Designing mobile first, however, lets you strip out the unnecessary fluff and get to the things the site actually needs. And because you’re dealing with typically slower internet and a lot less real estate, it helps you keep your websites simple and easy to use.

Any website you design and develop has to be built for literally your dumbest user. Yes, that sounds harsh, but bear with me. Even if your client’s target audience only includes millennials, I’ve met plenty of millennials who can barely work a computer. You have to design websites for those people in mind, not the ones who are super tech savvy.

Because mobile is so stripped down, designing mobile first helps you build with those dumbest users in mind. Keeping your websites easy and simple for anyone to use.

4. Mobile Search is 60%+ of Searches

And now we get to the meat of it. Let’s be frank – mobile search is king and has been for years. In fact, mobile accounts for around 60% of global searches currently. Mobile search officially crossed the 50% mark in 2016 and it’s not going anywhere.

That’s 5 years where most of your users are finding your websites via their phones.

5 years of you potentially being behind in providing those users the best possible experience with the websites you build.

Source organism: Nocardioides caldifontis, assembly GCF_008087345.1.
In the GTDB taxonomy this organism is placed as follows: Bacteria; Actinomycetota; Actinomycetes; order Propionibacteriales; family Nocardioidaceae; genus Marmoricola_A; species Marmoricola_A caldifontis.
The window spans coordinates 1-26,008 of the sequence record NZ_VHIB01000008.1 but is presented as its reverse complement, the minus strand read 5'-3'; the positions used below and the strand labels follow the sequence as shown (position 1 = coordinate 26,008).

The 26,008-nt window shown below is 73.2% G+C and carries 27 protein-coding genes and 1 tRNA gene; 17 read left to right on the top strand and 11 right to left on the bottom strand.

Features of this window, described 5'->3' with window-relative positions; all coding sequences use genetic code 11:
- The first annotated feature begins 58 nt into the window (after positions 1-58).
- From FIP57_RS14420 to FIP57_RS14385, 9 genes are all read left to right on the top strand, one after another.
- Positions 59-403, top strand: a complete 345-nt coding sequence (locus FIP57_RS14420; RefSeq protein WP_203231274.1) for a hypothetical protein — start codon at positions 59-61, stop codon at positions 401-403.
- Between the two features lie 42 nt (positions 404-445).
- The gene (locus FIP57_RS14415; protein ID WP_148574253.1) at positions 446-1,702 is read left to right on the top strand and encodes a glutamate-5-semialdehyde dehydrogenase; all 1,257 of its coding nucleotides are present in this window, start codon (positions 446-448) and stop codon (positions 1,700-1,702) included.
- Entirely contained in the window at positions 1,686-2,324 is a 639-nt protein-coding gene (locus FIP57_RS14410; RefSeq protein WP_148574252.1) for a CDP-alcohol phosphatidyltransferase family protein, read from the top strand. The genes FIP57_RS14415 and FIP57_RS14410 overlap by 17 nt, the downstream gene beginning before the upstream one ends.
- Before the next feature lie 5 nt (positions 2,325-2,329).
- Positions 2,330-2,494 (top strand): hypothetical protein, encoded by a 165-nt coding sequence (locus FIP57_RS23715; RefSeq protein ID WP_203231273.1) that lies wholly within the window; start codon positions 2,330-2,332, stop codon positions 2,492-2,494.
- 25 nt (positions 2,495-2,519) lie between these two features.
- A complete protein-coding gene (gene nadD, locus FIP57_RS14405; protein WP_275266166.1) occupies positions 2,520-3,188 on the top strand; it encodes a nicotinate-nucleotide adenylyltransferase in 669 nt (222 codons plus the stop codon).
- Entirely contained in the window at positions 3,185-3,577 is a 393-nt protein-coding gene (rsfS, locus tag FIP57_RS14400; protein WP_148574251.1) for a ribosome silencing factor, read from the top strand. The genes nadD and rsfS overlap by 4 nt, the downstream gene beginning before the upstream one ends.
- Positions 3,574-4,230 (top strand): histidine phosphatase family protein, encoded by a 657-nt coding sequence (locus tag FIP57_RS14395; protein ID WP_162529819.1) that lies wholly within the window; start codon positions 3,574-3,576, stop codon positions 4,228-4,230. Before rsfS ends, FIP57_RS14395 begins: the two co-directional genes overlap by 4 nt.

Your clients’ analytics may show that they have a majority desktop search on their own website (that’s something you can dig into within Google Analytics), but that doesn’t change the worldwide trend.

Even B2B businesses can see huge traffic margins on mobile. Frankly, in a post-2020 world, we do everything differently now.

5. Google Indexes Your Website on Mobile First (and It Impacts Your SEO)

And the king of all the reasons – Google looks first at the mobile version of your websites and ranks accordingly. I’d say the majority of my clients were switched to mobile-first indexing at the latest a couple years ago.

If you’re not offering the same experience (and content) on your mobile site as you are your desktop site, it’s going to impact your on-page SEO. There used to be a trend of hiding content blocks on mobile, but if you do that now, you can get penalized because frankly, Google doesn’t like that. And why don’t they like that? Because it’s a bad user experience.

And remember how searches are 60% mobile? Google takes that into account. If Google doesn’t detect you offer a good mobile experience with your website, it will affect your rankings and has for awhile. After all, they don’t want to show you on their app and in their mobile website if it’s going to lead to a website with a bad mobile experience. That’s not great customer service on Google’s part.

Designing and developing mobile first helps you to get ahead of that game, ensuring that you’re always providing the best possible experience on mobile, but also any device someone may be viewing your websites on.

Mobile First is Your Best Practice

If you’re still arguing with web designers to give you a mobile design first before they do the desktop, let them read this. If you’re still struggling to start with a mobile design before you think about the desktop, maybe go back and read this again.

Designing mobile first is so imperative to not only provide the best user experience you can, but also to safeguard your client’s SEO and rankings. It’s not really an option anymore. At least as of August 2021, it’s pretty imperative.